48 US States currently have Data Breach Notification Laws that are all just a little bit different. For any Covered Entities or Business Associates that operate in a single state, it is pretty simple to comply, however, with those that operate or have customers in multiple states, it becomes more difficult to know and comply with each state’s different laws.
Congressman Jim Langevin (D-RI) proposed bill (H.R. 3806), the Personal Data Breach Notification Act, that is intended to standardize these individual state laws into a single national law. This law has been long overdue.
Any organization or entity that collects the data of over 10,000 individuals over a 12 month period will take precedent over any individual state law.
This doesn’t mean that if you have less than 10,000 patient records that you are exempt from this. Far from it.
HIPAA Breach Notification Laws protect the following information:
-Address (all geographic subdivisions smaller than state, including street address, city, county, zip code)
-All elements (except years) of dates related to an individual (including birth date, admission date, discharge date, date of death and exact age)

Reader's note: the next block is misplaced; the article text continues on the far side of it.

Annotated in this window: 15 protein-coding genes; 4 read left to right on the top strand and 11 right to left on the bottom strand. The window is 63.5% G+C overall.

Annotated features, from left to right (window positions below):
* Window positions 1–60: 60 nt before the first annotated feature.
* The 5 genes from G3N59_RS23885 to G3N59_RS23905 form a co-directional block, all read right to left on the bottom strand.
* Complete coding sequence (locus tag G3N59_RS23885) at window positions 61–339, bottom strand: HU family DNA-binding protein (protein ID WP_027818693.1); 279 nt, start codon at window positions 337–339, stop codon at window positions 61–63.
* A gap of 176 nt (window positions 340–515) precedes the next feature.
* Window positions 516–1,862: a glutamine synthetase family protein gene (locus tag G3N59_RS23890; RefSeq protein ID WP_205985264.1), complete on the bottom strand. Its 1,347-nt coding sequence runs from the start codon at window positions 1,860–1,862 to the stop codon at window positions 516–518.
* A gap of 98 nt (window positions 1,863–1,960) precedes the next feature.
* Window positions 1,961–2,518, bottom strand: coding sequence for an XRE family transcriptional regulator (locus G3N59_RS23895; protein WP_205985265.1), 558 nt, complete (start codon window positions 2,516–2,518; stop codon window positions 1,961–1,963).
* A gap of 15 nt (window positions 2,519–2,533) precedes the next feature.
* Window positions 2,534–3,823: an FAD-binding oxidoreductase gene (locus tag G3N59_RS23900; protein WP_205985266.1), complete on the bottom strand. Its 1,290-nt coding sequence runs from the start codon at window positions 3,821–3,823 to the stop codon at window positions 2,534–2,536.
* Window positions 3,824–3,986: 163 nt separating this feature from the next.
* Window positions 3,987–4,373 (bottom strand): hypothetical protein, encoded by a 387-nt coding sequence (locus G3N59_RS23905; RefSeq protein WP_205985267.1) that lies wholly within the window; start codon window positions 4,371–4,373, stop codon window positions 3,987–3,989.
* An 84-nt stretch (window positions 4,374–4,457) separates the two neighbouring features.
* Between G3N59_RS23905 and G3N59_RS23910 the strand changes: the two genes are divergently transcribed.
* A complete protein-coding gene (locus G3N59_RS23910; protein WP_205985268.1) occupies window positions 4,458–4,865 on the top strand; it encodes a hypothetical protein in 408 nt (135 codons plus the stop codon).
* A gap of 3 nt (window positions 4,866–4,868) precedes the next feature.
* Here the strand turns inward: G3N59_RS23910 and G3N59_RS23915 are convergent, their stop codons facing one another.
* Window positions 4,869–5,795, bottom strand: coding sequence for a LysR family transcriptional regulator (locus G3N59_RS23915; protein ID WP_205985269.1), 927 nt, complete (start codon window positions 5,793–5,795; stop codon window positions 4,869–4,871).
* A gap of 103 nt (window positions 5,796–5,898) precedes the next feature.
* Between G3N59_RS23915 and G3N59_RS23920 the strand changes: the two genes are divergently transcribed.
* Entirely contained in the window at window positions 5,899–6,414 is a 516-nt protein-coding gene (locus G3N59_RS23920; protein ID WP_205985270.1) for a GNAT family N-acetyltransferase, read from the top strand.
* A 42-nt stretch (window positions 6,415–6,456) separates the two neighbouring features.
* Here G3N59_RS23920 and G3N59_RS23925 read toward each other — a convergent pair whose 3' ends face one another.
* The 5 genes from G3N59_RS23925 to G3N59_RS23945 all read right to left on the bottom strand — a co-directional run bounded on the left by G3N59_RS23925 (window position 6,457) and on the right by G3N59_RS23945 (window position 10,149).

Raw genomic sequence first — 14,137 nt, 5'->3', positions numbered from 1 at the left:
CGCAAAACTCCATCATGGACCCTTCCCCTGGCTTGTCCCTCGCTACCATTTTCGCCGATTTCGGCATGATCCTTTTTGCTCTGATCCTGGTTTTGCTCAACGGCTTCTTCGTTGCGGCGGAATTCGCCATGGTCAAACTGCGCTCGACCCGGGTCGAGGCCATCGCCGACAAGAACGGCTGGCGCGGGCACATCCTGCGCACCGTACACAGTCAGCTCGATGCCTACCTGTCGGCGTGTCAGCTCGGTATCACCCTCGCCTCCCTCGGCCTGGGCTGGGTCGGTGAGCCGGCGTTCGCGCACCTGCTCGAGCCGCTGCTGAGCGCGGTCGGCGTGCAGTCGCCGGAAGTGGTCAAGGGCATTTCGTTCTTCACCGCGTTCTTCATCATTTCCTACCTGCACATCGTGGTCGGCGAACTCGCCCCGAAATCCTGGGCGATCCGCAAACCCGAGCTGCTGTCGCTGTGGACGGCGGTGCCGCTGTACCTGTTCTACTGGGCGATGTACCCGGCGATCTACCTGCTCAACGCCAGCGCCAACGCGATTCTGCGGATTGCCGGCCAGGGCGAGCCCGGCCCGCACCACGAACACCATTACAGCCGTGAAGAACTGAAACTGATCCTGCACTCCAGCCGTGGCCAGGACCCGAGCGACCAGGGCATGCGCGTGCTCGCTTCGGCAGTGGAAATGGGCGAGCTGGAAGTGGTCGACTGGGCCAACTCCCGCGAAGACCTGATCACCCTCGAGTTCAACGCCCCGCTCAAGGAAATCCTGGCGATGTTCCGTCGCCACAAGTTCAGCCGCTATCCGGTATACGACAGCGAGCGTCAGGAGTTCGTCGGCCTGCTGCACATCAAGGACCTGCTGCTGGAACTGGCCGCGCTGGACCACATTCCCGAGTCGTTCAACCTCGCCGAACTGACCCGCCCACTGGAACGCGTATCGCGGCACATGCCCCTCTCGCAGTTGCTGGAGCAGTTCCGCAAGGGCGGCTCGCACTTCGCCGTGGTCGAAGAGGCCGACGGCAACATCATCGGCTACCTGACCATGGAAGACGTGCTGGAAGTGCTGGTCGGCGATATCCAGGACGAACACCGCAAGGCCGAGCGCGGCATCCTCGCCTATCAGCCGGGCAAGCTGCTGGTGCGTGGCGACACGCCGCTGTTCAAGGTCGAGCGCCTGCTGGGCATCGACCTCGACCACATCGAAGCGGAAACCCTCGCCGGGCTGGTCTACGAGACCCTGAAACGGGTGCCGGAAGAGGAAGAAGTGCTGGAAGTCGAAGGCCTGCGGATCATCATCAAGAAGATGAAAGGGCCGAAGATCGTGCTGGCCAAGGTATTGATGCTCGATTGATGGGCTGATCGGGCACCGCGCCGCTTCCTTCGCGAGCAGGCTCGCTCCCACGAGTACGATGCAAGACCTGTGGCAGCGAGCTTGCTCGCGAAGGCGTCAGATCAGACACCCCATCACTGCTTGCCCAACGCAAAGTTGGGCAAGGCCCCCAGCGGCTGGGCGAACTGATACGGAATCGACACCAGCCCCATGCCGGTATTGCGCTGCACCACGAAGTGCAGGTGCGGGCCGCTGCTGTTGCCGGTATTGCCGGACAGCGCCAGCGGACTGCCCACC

-Social Security Number
-Medical Record Number
-Health Plan Beneficiary Number
-Any vehicle or other device serial number
-Medical Device Identifier on Implants
-Finger or Voice Prints
-State ID Card
-Any Other Characteristics That Could Uniquely Identify the Individual
A breach of any of these items must be reported to both the effected patient as well as to Office for Civil Rights within 60 days of knowing of the breach.
The new proposed Personal Data Breach Notification Act law has the following identifiers as requiring notification within 30 days:
-An individual’s first and last name or first initial and last name in combination with any two of the following data elements:
-Home address or telephone number
-Mother’s Maiden Name
-Month, day and year of birth
-A Social Security number (but not including only the last four digits of a Social Security number), driver’s license number, passport number, or alien registration number or other Government-issued unique identification number.
-Unique biometric data such as a finger print, voice print, a retina or iris image, or any other unique physical representation.
-A user name or electronic mail address, in combination with a password or security question and answer that would permit access to an online account.
-Any combination of the following data elements:
-An individual’s first and last name or first initial and last name.
-A unique account identifier, including a financial account number or credit card or debit care number, electronic identification number, user name or routing code.
-Any security code, access code, or password, or source code that could be used to generate such codes or passwords.
This law is in response to not just the increase in data breaches overall in the past few years, but the staggering number of breaches this year alone (see www.acsdt.com/single-post/2017/10/21/Data-Breach-Report-for-2017)